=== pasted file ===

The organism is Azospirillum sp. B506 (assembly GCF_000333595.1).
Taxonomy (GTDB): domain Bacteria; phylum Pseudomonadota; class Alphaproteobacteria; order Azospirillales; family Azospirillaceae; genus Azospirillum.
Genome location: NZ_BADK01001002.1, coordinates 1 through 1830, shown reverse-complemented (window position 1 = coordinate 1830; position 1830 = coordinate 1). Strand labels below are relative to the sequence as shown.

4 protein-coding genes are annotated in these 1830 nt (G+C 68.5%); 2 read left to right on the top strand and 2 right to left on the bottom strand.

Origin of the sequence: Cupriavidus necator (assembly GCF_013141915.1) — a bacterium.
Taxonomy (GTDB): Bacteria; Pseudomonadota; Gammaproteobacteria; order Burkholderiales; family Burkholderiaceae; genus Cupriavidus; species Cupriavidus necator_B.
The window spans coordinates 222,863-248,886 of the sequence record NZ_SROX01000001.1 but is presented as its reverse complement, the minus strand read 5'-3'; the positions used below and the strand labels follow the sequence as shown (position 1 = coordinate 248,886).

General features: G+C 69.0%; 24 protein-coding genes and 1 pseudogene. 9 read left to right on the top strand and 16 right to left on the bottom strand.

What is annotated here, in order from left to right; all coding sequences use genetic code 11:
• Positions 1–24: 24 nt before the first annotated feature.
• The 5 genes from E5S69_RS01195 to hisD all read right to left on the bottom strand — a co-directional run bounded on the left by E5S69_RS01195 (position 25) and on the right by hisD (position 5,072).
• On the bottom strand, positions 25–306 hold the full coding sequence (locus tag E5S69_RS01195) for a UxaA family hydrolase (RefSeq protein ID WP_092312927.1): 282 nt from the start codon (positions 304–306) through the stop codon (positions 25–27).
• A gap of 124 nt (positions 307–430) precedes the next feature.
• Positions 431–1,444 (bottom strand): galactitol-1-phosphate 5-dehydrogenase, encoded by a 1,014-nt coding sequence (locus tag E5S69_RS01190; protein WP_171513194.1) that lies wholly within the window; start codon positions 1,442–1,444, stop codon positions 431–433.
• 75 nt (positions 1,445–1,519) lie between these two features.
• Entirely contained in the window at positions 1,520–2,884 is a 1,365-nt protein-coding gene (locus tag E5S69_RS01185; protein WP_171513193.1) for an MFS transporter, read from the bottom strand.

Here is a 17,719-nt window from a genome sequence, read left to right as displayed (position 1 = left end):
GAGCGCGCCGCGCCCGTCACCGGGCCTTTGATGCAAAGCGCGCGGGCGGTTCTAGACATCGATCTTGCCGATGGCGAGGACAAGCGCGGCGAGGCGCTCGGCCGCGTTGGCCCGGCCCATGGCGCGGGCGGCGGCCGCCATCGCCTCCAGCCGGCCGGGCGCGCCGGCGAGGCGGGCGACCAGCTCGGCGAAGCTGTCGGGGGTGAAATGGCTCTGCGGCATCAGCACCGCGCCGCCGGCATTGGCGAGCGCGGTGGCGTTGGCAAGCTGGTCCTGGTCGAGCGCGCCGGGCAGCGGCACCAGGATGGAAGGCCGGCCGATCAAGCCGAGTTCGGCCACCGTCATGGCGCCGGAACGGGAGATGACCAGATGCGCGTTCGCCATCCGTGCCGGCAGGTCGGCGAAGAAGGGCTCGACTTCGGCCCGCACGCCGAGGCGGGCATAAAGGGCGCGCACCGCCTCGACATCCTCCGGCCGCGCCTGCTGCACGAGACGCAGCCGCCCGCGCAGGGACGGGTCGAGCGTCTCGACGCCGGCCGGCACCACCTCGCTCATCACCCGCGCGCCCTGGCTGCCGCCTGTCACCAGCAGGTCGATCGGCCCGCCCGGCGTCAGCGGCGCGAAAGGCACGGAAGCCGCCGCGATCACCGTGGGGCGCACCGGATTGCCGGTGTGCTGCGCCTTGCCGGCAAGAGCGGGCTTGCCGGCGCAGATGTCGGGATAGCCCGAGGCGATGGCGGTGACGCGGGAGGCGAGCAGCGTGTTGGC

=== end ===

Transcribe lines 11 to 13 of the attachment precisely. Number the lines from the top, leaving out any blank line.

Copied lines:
• The 5 genes from E5S69_RS01195 to hisD all read right to left on the bottom strand — a co-directional run bounded on the left by E5S69_RS01195 (position 25) and on the right by hisD (position 5,072).
• On the bottom strand, positions 25–306 hold the full coding sequence (locus tag E5S69_RS01195) for a UxaA family hydrolase (RefSeq protein ID WP_092312927.1): 282 nt from the start codon (positions 304–306) through the stop codon (positions 25–27).
• A gap of 124 nt (positions 307–430) precedes the next feature.